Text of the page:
We are thrilled that this year we will be featuring not only dance but music and film.  The performers will range from 12-years-old to adult and beyond!  The featured artistic works will be:  Fall on Your Feet performing a new work by Toronto dance icon, Karen Kaeja;
Karen Kaeja. Photo by Ella Cooper
Guelph's dazzling Robert Kingsbury’s premiere of a brand new work with newly-arrived-to-Guelph-from-Montreal dancer, Katie Ewald;
Robert Kingsbury
and born-and-raised-in-Guelph dancer/choreographer/teacher Kelly Steadman who will mount a beautiful work with Guelph's finest youth dancers.  
Choreography by Kelly Steadman
The Hillside Festival will be featuring a youth musician from their Girls and Guitars series. The Guelph Jazz Festival has put forward clarinetist, Tilly Kooyman, and the Festival of Moving Media has offered up a film entitled "Flawed" for this event.  
Women's Voices is accessible for all those interested and hopes to encourage a multi-generational, eclectic group of eager community members keen on the colours and hues which depict the vast arena of women!

Women’s Voices will take place at 7pm at John F. Ross, E.L. Fox Auditorium, 21 Meyer Drive, Guelph. Tickets can be purchased at the door and all proceeds will go to Guelph-Wellington Women in Crisis. After the show, we invite you to join us for a reception. 

Thursday, 2 February 2012

Richard Gorrie: The GCDF Through My Eyes

Richard Gorrie is president of the GCDF board. He has a theatrical background: as an academic he studied the history of theatre riots and as a performer he has toured coast-to-coast-to-coast. Currently, he researches and supports educational design, development and technology at the University of Guelph, as an associate director of the Centre for Open Learning and Educational Support.

Richard: Contemporary dance. I like to watch. And through the years, I've watched in different ways.

In the warren of theatre spaces where I worked in my twenties, in the wings or from the back of the house, I was able to peek in on rehearsals for the likes of the National Ballet School and Dancemakers (that's when I first fell in love with Peggy Baker). As a select and secret audience of one, I was mesmerized by the commitment and concentration of the dancers even when they thought no one was watching.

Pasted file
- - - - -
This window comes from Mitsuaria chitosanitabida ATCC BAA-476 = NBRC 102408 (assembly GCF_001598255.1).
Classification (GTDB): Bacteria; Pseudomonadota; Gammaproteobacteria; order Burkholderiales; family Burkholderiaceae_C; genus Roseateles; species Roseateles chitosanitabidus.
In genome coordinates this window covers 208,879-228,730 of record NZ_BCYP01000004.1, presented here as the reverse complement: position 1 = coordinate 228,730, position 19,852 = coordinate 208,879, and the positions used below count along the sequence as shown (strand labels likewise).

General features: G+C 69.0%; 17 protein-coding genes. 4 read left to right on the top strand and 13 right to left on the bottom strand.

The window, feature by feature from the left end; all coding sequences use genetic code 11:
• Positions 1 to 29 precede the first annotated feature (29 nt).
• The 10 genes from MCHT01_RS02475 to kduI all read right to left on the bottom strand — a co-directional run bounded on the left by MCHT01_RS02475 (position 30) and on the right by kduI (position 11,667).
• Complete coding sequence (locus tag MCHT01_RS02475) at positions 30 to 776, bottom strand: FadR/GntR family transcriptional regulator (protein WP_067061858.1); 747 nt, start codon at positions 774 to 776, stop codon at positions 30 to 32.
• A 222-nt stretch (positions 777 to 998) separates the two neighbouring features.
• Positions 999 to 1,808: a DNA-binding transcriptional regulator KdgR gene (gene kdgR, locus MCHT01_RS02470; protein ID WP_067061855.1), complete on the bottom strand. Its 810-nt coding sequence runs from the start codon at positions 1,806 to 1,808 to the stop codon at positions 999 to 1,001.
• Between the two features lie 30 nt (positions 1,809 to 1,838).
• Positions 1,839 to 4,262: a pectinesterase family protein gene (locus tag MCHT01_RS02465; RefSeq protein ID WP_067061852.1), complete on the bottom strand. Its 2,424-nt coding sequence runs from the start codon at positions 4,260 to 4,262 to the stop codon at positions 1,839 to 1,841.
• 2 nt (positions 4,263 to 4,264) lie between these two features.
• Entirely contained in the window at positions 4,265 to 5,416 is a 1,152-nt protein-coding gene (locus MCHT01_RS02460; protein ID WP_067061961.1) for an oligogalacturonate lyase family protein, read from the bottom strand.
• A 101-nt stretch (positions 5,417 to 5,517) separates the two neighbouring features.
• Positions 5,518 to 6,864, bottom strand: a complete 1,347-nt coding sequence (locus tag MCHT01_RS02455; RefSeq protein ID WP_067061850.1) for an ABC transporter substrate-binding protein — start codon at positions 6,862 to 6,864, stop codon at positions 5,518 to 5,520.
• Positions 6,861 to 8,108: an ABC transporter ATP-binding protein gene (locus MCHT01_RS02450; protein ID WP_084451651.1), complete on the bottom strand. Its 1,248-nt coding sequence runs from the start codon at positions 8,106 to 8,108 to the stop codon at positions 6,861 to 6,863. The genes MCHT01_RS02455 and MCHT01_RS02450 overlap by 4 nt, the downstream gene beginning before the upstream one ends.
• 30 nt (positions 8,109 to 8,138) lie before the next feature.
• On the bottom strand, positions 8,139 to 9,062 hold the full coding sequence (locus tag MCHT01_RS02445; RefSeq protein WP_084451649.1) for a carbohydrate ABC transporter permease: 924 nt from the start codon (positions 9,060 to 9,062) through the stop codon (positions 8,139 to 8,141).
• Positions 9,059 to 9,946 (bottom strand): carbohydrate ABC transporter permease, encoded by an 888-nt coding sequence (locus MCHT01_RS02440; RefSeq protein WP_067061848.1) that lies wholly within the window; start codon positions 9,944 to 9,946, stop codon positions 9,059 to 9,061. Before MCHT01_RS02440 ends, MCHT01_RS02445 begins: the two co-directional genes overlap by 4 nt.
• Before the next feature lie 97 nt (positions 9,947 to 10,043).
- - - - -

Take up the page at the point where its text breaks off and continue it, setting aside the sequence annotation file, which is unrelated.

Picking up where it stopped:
Karen Kaeja's Bird's Eye View; GCDF In the Park. Photo by Anuta Skrypnychenko

Sometime after that, I had my initial glimpse of the inimitable Guelph Contemporary Dance Festival, following my wife Wendy (I'm sorry Peggy) as she collaborated and performed with Catrina in the first Festivals. Wonderful! I thought to myself as I watched with the rest of the audience.

A regular after that, I was soon enlisted to archive the Festival on vIdeo, a marathon endeavour which involved attending and taping pretty much every performance at every venue. While exhaustive, my view was a distant one, following wide to capture the sum of the piece. However, being inevitably at the back, I also took in the audience as well, noting their seeing and feeling. I experienced the totality of the dance, from stage to house to archived images.

Since becoming President of the GCDF Board, I have left the videography in hands more capable, though not more willing. Now I like to sit near the front, often in the very first row. Where I can see and feel the dancers' emotions up close. I love to be right at that liminal point where audience and performance meet, where watching becomes being.